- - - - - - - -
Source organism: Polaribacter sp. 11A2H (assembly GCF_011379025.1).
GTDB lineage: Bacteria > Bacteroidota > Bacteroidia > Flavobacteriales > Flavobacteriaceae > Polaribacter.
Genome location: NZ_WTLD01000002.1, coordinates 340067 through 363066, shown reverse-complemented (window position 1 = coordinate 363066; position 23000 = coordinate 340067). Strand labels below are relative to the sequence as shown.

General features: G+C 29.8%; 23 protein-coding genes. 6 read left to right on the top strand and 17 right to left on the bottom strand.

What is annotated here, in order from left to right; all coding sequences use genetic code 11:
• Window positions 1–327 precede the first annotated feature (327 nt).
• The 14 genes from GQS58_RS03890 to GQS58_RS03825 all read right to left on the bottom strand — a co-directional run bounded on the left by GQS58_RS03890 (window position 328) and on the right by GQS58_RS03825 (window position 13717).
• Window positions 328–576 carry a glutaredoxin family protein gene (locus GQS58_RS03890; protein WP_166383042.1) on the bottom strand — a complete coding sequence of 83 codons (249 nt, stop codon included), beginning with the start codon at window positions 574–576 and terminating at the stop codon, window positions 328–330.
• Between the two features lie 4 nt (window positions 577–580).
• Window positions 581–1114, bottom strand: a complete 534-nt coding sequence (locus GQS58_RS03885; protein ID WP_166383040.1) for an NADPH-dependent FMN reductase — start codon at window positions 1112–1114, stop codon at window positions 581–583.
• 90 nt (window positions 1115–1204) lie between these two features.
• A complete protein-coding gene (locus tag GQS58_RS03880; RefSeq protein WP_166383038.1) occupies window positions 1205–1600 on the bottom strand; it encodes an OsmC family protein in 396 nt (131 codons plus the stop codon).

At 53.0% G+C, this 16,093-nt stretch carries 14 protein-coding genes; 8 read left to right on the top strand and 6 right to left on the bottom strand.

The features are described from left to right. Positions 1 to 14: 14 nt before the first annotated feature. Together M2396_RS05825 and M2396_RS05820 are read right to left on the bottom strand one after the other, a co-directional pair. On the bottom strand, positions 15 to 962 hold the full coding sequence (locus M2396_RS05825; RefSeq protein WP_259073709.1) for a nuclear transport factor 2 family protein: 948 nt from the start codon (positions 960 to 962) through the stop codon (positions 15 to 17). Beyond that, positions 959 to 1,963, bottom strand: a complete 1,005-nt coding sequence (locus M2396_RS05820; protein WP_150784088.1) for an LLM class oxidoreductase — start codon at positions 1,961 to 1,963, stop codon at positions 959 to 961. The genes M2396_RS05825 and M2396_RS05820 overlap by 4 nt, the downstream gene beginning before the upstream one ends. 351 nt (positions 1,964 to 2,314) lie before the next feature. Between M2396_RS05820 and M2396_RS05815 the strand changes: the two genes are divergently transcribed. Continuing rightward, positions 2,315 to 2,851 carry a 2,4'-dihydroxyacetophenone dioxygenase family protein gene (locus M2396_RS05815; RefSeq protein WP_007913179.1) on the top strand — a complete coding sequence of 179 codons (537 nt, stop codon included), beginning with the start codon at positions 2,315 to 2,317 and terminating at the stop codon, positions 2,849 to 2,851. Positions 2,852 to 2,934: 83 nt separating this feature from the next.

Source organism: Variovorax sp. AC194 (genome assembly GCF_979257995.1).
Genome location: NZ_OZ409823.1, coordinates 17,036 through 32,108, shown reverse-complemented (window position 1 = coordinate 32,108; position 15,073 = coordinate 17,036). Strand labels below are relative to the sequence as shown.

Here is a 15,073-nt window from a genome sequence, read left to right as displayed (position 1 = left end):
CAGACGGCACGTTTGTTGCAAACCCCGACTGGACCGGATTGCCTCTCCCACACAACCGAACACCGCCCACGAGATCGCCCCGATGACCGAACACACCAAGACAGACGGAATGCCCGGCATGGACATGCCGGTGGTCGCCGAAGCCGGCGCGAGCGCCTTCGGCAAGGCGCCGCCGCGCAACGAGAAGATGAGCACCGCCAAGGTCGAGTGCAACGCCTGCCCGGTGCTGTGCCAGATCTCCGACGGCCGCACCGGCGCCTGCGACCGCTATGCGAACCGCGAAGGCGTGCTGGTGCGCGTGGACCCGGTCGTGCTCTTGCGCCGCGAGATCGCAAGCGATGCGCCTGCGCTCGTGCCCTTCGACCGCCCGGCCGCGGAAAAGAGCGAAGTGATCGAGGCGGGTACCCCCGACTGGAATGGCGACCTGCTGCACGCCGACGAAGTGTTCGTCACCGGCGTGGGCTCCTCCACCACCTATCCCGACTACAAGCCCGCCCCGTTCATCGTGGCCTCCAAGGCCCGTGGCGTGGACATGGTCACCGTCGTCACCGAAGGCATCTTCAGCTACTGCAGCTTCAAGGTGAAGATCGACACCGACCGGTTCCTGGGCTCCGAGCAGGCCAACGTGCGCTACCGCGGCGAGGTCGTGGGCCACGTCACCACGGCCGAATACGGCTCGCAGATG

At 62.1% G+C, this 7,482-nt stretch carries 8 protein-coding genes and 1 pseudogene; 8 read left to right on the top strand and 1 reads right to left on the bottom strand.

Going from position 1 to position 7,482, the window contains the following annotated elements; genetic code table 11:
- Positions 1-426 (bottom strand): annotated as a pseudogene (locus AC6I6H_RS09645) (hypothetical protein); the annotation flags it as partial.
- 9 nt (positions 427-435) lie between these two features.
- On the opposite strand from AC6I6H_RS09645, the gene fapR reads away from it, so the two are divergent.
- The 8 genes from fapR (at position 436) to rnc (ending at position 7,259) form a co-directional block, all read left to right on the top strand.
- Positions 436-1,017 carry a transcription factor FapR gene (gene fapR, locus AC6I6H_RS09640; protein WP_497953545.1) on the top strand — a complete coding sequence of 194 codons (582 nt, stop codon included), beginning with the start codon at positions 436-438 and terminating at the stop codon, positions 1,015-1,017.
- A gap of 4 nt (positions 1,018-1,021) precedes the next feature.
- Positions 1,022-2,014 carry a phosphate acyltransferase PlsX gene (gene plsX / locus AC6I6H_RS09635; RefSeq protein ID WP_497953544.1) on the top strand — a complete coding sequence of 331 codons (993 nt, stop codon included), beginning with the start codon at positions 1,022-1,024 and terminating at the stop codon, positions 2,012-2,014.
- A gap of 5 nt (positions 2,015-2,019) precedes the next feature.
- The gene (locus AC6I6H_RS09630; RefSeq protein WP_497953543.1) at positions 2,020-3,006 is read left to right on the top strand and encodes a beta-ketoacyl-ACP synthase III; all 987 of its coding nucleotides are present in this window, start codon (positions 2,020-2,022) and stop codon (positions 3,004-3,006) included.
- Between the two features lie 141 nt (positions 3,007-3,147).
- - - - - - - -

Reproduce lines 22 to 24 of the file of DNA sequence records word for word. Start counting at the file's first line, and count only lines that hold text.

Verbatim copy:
- 9 nt (positions 427-435) lie between these two features.
- On the opposite strand from AC6I6H_RS09645, the gene fapR reads away from it, so the two are divergent.
- The 8 genes from fapR (at position 436) to rnc (ending at position 7,259) form a co-directional block, all read left to right on the top strand.